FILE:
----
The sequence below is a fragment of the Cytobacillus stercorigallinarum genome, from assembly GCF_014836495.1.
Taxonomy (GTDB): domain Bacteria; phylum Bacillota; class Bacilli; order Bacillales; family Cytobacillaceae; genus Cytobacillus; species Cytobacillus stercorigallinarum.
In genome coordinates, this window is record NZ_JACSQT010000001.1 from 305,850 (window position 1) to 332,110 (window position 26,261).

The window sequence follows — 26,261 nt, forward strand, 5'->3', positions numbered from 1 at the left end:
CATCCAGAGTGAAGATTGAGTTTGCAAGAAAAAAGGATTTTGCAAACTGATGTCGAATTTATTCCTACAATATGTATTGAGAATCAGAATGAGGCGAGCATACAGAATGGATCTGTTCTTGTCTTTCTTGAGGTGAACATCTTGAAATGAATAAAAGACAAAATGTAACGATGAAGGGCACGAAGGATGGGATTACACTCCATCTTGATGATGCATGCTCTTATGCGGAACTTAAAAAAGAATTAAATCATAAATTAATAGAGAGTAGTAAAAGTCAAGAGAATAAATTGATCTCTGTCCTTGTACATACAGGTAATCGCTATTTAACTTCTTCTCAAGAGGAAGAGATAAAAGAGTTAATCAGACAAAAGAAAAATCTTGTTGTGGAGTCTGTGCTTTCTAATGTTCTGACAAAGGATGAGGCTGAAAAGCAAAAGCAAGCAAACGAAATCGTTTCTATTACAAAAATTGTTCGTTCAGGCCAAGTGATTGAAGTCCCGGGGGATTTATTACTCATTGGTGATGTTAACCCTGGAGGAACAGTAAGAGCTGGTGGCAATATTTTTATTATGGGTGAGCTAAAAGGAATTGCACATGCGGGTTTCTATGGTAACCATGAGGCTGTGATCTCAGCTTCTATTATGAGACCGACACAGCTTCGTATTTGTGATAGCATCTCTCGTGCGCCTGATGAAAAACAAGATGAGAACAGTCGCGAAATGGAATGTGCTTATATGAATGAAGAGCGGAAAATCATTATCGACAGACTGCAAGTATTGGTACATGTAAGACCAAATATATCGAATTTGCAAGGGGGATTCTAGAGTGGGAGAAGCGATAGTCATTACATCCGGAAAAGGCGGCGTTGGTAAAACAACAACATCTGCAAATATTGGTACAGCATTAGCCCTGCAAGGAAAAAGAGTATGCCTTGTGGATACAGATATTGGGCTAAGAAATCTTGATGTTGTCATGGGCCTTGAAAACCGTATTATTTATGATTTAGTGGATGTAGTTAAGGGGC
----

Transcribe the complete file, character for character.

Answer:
The sequence below is a fragment of the Cytobacillus stercorigallinarum genome, from assembly GCF_014836495.1.
Taxonomy (GTDB): domain Bacteria; phylum Bacillota; class Bacilli; order Bacillales; family Cytobacillaceae; genus Cytobacillus; species Cytobacillus stercorigallinarum.
In genome coordinates, this window is record NZ_JACSQT010000001.1 from 305,850 (window position 1) to 332,110 (window position 26,261).

The window sequence follows — 26,261 nt, forward strand, 5'->3', positions numbered from 1 at the left end:
CATCCAGAGTGAAGATTGAGTTTGCAAGAAAAAAGGATTTTGCAAACTGATGTCGAATTTATTCCTACAATATGTATTGAGAATCAGAATGAGGCGAGCATACAGAATGGATCTGTTCTTGTCTTTCTTGAGGTGAACATCTTGAAATGAATAAAAGACAAAATGTAACGATGAAGGGCACGAAGGATGGGATTACACTCCATCTTGATGATGCATGCTCTTATGCGGAACTTAAAAAAGAATTAAATCATAAATTAATAGAGAGTAGTAAAAGTCAAGAGAATAAATTGATCTCTGTCCTTGTACATACAGGTAATCGCTATTTAACTTCTTCTCAAGAGGAAGAGATAAAAGAGTTAATCAGACAAAAGAAAAATCTTGTTGTGGAGTCTGTGCTTTCTAATGTTCTGACAAAGGATGAGGCTGAAAAGCAAAAGCAAGCAAACGAAATCGTTTCTATTACAAAAATTGTTCGTTCAGGCCAAGTGATTGAAGTCCCGGGGGATTTATTACTCATTGGTGATGTTAACCCTGGAGGAACAGTAAGAGCTGGTGGCAATATTTTTATTATGGGTGAGCTAAAAGGAATTGCACATGCGGGTTTCTATGGTAACCATGAGGCTGTGATCTCAGCTTCTATTATGAGACCGACACAGCTTCGTATTTGTGATAGCATCTCTCGTGCGCCTGATGAAAAACAAGATGAGAACAGTCGCGAAATGGAATGTGCTTATATGAATGAAGAGCGGAAAATCATTATCGACAGACTGCAAGTATTGGTACATGTAAGACCAAATATATCGAATTTGCAAGGGGGATTCTAGAGTGGGAGAAGCGATAGTCATTACATCCGGAAAAGGCGGCGTTGGTAAAACAACAACATCTGCAAATATTGGTACAGCATTAGCCCTGCAAGGAAAAAGAGTATGCCTTGTGGATACAGATATTGGGCTAAGAAATCTTGATGTTGTCATGGGCCTTGAAAACCGTATTATTTATGATTTAGTGGATGTAGTTAAGGGGC